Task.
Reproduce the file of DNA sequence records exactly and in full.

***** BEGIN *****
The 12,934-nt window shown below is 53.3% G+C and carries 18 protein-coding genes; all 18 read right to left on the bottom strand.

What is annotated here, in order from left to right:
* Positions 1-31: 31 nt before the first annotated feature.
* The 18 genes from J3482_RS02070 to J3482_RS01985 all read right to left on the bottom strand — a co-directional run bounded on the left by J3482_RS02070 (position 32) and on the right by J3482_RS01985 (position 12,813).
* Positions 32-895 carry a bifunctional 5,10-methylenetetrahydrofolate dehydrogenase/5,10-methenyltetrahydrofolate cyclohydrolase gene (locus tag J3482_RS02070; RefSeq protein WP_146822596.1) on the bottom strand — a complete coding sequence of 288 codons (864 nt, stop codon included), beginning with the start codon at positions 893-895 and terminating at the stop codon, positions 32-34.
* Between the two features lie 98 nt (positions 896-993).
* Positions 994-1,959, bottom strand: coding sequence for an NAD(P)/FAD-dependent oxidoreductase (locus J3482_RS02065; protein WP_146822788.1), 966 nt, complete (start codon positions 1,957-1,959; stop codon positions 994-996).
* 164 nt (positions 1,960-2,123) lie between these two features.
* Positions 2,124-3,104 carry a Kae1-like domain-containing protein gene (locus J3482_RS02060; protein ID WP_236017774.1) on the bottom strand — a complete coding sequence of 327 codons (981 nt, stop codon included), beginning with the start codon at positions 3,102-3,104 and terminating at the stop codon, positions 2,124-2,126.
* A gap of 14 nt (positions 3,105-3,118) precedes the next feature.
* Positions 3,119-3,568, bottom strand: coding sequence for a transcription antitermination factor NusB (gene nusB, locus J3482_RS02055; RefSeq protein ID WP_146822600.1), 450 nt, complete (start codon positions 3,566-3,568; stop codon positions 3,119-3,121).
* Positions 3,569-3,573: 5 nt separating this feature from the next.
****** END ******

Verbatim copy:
The 12,934-nt window shown below is 53.3% G+C and carries 18 protein-coding genes; all 18 read right to left on the bottom strand.

What is annotated here, in order from left to right:
* Positions 1-31: 31 nt before the first annotated feature.
* The 18 genes from J3482_RS02070 to J3482_RS01985 all read right to left on the bottom strand — a co-directional run bounded on the left by J3482_RS02070 (position 32) and on the right by J3482_RS01985 (position 12,813).
* Positions 32-895 carry a bifunctional 5,10-methylenetetrahydrofolate dehydrogenase/5,10-methenyltetrahydrofolate cyclohydrolase gene (locus tag J3482_RS02070; RefSeq protein WP_146822596.1) on the bottom strand — a complete coding sequence of 288 codons (864 nt, stop codon included), beginning with the start codon at positions 893-895 and terminating at the stop codon, positions 32-34.
* Between the two features lie 98 nt (positions 896-993).
* Positions 994-1,959, bottom strand: coding sequence for an NAD(P)/FAD-dependent oxidoreductase (locus J3482_RS02065; protein WP_146822788.1), 966 nt, complete (start codon positions 1,957-1,959; stop codon positions 994-996).
* 164 nt (positions 1,960-2,123) lie between these two features.
* Positions 2,124-3,104 carry a Kae1-like domain-containing protein gene (locus J3482_RS02060; protein ID WP_236017774.1) on the bottom strand — a complete coding sequence of 327 codons (981 nt, stop codon included), beginning with the start codon at positions 3,102-3,104 and terminating at the stop codon, positions 2,124-2,126.
* A gap of 14 nt (positions 3,105-3,118) precedes the next feature.
* Positions 3,119-3,568, bottom strand: coding sequence for a transcription antitermination factor NusB (gene nusB, locus J3482_RS02055; RefSeq protein ID WP_146822600.1), 450 nt, complete (start codon positions 3,566-3,568; stop codon positions 3,119-3,121).
* Positions 3,569-3,573: 5 nt separating this feature from the next.